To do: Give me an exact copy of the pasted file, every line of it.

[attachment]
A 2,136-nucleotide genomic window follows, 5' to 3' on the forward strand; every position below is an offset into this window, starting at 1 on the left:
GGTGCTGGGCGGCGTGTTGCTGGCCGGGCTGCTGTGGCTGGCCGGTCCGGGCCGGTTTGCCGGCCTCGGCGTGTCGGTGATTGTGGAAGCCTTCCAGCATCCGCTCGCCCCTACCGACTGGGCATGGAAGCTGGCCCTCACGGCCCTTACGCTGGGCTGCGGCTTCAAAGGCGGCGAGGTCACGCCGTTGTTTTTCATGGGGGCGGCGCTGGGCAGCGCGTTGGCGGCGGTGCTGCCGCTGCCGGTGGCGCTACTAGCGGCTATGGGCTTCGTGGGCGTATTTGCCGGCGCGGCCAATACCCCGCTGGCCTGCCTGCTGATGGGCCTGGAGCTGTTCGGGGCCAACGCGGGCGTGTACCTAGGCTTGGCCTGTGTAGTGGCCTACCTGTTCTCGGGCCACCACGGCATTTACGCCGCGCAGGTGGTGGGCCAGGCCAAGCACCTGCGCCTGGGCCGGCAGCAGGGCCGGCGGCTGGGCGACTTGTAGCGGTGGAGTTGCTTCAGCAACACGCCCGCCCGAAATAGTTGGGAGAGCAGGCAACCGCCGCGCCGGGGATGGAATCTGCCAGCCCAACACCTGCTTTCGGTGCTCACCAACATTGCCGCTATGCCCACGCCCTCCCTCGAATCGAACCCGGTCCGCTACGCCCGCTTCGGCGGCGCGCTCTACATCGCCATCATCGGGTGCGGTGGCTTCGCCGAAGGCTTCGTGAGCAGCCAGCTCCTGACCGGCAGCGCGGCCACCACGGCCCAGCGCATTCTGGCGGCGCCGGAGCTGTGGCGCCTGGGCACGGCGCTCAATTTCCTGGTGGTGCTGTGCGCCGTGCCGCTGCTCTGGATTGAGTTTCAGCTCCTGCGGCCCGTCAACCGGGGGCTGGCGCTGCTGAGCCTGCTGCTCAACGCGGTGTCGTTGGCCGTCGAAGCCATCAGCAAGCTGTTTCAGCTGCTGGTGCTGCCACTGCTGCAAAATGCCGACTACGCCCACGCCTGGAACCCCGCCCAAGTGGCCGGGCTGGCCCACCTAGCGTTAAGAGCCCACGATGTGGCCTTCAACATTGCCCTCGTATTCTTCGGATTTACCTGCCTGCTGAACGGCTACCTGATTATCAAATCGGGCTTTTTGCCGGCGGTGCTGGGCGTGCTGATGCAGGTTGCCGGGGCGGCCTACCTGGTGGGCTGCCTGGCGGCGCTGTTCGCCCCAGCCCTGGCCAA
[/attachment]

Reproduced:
A 2,136-nucleotide genomic window follows, 5' to 3' on the forward strand; every position below is an offset into this window, starting at 1 on the left:
GGTGCTGGGCGGCGTGTTGCTGGCCGGGCTGCTGTGGCTGGCCGGTCCGGGCCGGTTTGCCGGCCTCGGCGTGTCGGTGATTGTGGAAGCCTTCCAGCATCCGCTCGCCCCTACCGACTGGGCATGGAAGCTGGCCCTCACGGCCCTTACGCTGGGCTGCGGCTTCAAAGGCGGCGAGGTCACGCCGTTGTTTTTCATGGGGGCGGCGCTGGGCAGCGCGTTGGCGGCGGTGCTGCCGCTGCCGGTGGCGCTACTAGCGGCTATGGGCTTCGTGGGCGTATTTGCCGGCGCGGCCAATACCCCGCTGGCCTGCCTGCTGATGGGCCTGGAGCTGTTCGGGGCCAACGCGGGCGTGTACCTAGGCTTGGCCTGTGTAGTGGCCTACCTGTTCTCGGGCCACCACGGCATTTACGCCGCGCAGGTGGTGGGCCAGGCCAAGCACCTGCGCCTGGGCCGGCAGCAGGGCCGGCGGCTGGGCGACTTGTAGCGGTGGAGTTGCTTCAGCAACACGCCCGCCCGAAATAGTTGGGAGAGCAGGCAACCGCCGCGCCGGGGATGGAATCTGCCAGCCCAACACCTGCTTTCGGTGCTCACCAACATTGCCGCTATGCCCACGCCCTCCCTCGAATCGAACCCGGTCCGCTACGCCCGCTTCGGCGGCGCGCTCTACATCGCCATCATCGGGTGCGGTGGCTTCGCCGAAGGCTTCGTGAGCAGCCAGCTCCTGACCGGCAGCGCGGCCACCACGGCCCAGCGCATTCTGGCGGCGCCGGAGCTGTGGCGCCTGGGCACGGCGCTCAATTTCCTGGTGGTGCTGTGCGCCGTGCCGCTGCTCTGGATTGAGTTTCAGCTCCTGCGGCCCGTCAACCGGGGGCTGGCGCTGCTGAGCCTGCTGCTCAACGCGGTGTCGTTGGCCGTCGAAGCCATCAGCAAGCTGTTTCAGCTGCTGGTGCTGCCACTGCTGCAAAATGCCGACTACGCCCACGCCTGGAACCCCGCCCAAGTGGCCGGGCTGGCCCACCTAGCGTTAAGAGCCCACGATGTGGCCTTCAACATTGCCCTCGTATTCTTCGGATTTACCTGCCTGCTGAACGGCTACCTGATTATCAAATCGGGCTTTTTGCCGGCGGTGCTGGGCGTGCTGATGCAGGTTGCCGGGGCGGCCTACCTGGTGGGCTGCCTGGCGGCGCTGTTCGCCCCAGCCCTGGCCAA